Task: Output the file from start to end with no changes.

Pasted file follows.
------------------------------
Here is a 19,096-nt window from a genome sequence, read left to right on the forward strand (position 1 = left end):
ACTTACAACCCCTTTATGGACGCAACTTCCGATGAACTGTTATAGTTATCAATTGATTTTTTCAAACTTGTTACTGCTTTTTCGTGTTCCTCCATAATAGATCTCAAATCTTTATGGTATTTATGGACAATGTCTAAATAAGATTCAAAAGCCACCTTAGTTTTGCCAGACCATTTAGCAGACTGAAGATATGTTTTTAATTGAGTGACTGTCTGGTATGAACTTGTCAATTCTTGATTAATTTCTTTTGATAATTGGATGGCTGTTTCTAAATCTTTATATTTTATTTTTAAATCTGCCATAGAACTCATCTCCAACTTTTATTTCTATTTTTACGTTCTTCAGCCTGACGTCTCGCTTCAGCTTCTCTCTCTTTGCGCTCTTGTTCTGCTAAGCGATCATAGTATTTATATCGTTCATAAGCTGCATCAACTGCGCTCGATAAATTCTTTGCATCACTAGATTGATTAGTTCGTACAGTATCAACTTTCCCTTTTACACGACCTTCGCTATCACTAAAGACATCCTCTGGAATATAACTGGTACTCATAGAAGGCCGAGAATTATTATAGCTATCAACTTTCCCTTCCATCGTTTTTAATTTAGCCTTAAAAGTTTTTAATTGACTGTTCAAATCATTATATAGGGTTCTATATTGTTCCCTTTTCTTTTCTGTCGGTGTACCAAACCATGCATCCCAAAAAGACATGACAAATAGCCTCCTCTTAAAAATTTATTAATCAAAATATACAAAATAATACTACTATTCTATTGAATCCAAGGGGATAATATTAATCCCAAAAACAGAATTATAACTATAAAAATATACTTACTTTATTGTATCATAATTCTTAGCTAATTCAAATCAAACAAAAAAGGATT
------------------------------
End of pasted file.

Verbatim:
Here is a 19,096-nt window from a genome sequence, read left to right on the forward strand (position 1 = left end):
ACTTACAACCCCTTTATGGACGCAACTTCCGATGAACTGTTATAGTTATCAATTGATTTTTTCAAACTTGTTACTGCTTTTTCGTGTTCCTCCATAATAGATCTCAAATCTTTATGGTATTTATGGACAATGTCTAAATAAGATTCAAAAGCCACCTTAGTTTTGCCAGACCATTTAGCAGACTGAAGATATGTTTTTAATTGAGTGACTGTCTGGTATGAACTTGTCAATTCTTGATTAATTTCTTTTGATAATTGGATGGCTGTTTCTAAATCTTTATATTTTATTTTTAAATCTGCCATAGAACTCATCTCCAACTTTTATTTCTATTTTTACGTTCTTCAGCCTGACGTCTCGCTTCAGCTTCTCTCTCTTTGCGCTCTTGTTCTGCTAAGCGATCATAGTATTTATATCGTTCATAAGCTGCATCAACTGCGCTCGATAAATTCTTTGCATCACTAGATTGATTAGTTCGTACAGTATCAACTTTCCCTTTTACACGACCTTCGCTATCACTAAAGACATCCTCTGGAATATAACTGGTACTCATAGAAGGCCGAGAATTATTATAGCTATCAACTTTCCCTTCCATCGTTTTTAATTTAGCCTTAAAAGTTTTTAATTGACTGTTCAAATCATTATATAGGGTTCTATATTGTTCCCTTTTCTTTTCTGTCGGTGTACCAAACCATGCATCCCAAAAAGACATGACAAATAGCCTCCTCTTAAAAATTTATTAATCAAAATATACAAAATAATACTACTATTCTATTGAATCCAAGGGGATAATATTAATCCCAAAAACAGAATTATAACTATAAAAATATACTTACTTTATTGTATCATAATTCTTAGCTAATTCAAATCAAACAAAAAAGGATT